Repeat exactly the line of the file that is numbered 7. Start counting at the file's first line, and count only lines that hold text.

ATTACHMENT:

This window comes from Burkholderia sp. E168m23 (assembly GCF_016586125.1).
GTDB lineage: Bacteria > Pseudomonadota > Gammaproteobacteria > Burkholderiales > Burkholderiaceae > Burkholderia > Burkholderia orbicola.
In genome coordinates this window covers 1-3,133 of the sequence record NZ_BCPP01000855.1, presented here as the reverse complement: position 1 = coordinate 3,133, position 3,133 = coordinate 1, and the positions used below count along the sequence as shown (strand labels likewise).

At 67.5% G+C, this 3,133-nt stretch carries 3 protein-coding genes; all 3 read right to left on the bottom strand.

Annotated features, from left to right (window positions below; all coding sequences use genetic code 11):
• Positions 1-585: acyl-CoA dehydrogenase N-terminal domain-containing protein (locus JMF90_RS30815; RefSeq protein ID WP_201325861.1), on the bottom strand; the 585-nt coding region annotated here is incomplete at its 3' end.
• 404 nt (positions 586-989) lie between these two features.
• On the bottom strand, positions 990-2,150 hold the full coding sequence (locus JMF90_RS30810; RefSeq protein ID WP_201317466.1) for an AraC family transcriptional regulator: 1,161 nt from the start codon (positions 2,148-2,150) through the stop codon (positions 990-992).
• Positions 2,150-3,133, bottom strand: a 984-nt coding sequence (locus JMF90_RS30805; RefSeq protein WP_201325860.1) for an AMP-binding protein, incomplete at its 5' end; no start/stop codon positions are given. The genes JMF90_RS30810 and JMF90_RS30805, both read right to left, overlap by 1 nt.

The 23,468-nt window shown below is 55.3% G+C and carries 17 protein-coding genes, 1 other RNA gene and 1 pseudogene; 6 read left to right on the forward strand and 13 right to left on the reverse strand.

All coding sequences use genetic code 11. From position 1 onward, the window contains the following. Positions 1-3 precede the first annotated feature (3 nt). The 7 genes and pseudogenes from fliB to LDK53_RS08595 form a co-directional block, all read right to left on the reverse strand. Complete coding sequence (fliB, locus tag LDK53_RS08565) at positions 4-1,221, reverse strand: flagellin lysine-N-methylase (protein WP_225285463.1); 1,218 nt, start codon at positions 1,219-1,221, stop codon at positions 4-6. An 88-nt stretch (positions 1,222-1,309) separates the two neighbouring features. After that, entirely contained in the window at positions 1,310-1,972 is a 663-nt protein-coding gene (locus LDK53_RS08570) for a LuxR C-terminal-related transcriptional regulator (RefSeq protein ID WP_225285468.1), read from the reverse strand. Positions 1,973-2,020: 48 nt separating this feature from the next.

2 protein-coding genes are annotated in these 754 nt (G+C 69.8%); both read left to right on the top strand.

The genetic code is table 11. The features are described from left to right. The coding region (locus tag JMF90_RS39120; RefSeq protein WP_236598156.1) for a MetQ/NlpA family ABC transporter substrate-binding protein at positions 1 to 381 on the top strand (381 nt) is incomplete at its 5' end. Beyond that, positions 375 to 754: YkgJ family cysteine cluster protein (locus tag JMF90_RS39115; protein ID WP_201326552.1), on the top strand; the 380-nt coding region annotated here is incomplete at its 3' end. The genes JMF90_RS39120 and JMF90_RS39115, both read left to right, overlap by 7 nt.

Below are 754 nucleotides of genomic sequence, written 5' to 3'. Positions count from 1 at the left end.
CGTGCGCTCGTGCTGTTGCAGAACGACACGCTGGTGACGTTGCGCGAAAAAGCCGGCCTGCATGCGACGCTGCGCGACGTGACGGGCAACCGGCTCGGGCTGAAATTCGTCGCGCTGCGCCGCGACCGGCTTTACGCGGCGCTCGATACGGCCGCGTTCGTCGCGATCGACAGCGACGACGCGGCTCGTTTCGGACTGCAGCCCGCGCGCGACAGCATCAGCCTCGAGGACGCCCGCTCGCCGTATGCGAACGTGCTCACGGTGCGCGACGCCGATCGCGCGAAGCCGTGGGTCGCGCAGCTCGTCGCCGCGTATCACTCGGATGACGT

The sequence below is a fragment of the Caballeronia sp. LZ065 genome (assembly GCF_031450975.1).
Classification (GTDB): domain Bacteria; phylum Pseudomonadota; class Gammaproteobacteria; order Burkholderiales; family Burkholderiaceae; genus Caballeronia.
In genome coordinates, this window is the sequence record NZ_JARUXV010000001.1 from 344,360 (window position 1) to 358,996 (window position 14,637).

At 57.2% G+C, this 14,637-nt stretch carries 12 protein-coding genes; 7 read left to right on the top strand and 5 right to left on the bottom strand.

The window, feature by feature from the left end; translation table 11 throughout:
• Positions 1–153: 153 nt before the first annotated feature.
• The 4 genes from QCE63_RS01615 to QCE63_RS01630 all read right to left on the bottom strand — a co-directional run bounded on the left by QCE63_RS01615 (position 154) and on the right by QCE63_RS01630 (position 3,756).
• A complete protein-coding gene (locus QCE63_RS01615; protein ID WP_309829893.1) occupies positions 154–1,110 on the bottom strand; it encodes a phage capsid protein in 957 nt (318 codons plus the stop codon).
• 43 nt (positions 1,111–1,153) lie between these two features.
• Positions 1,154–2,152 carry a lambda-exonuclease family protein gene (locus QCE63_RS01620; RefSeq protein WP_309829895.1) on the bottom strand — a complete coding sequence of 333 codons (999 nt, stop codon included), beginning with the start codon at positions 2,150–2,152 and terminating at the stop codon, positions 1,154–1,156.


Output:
• 404 nt (positions 586-989) lie between these two features.